And the LORD said to Moses, “When you go back to Egypt, see that you do before Pharaoh all the miracles that I have put in your power. But I will harden his heart, so that he will not let the people go. Then you shall say to Pharaoh, ‘Thus says the LORD, Israel is My firstborn son, and I say to you, “Let My son go that he may serve Me.” If you refuse to let him go, behold, I will kill your firstborn son.’”
At a lodging place on the way the LORD met him and sought to put him to death. Then Zipporah took a flint and cut off her son’s foreskin and touched Moses’ feet with it and said, “Surely you are a bridegroom of blood to me!” So He let him alone. It was then that she said, “A bridegroom of blood,” because of the circumcision.
Consider the choices before you when a friend asks, “How is your day going?” You could give a straightforward answer such as “good.” You could turn the question around and say, “My day has been fine, thanks. How about yours?” You could rehearse some of the positive activities and accomplishments of your day, “It’s been great: I had a delicious meal with a good friend, and I completed a big project at work.” But how many of us would answer the question by describing our fears and failures? Can you imagine saying, “I’ve really been struggling today: I’ve been anxious about my finances, and I was harsh and angry towards my child.” Whether in a personal conversation or a published memoir, most of us would be tempted to edit out such vulnerable confessions.
As the author of Exodus, Moses had editorial privilege over how he told his life story. And it would have been easy and understandable for him to omit his moments of fear and failure. But God wisely guided Moses to include many of such moments. Even in these early chapters of Moses’ story, we hear him question God, “Who am I that I should go to Pharaoh?” (Exodus 3:11) We hear him argue with God, “They will not believe me or listen to my voice.” (Exodus 4:1) We hear him tell half-truths to his father-in-law, “Please let me go back to my brothers in Egypt to see whether they are still alive.” (Exodus 4:18) And here in Exodus 4:21-26, we read about Moses’ life-threatening enmity with God and his failure to circumcise his son, “The LORD met him and sought to put him to death. Then Zipporah took a flint and cut off her son’s foreskin and touched Moses’ feet with it.” (Exodus 4:24-25) These autobiographical confessions are not merely included for the sake of an accurate historical record, but also to remind us that God calls sinful people to be His sons and servants, transforming them by grace along the way. That was Moses’ story, and it is our story too.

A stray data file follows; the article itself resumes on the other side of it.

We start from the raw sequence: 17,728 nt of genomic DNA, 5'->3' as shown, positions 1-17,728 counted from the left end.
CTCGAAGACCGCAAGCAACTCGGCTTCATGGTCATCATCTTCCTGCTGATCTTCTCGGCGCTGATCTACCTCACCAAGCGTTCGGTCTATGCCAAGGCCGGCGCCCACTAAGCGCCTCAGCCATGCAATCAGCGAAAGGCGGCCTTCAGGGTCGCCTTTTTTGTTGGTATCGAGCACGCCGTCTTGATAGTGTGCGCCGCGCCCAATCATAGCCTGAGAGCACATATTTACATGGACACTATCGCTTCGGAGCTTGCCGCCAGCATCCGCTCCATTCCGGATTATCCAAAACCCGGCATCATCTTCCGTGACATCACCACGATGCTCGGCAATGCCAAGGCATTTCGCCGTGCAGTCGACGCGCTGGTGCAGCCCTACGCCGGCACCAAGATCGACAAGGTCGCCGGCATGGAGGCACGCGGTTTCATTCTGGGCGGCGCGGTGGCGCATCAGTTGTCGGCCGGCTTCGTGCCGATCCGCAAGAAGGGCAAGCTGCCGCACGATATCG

While Moses was certainly vulnerable in sharing this story, he was not particularly detailed. If you are a careful and curious reader of the Bible, you may still find yourself asking important questions such as:
“Why did God seek to put Moses to death?”
“How did God seek to put Moses to death?”
“Why did Moses not circumcise his son when he was eight days old?”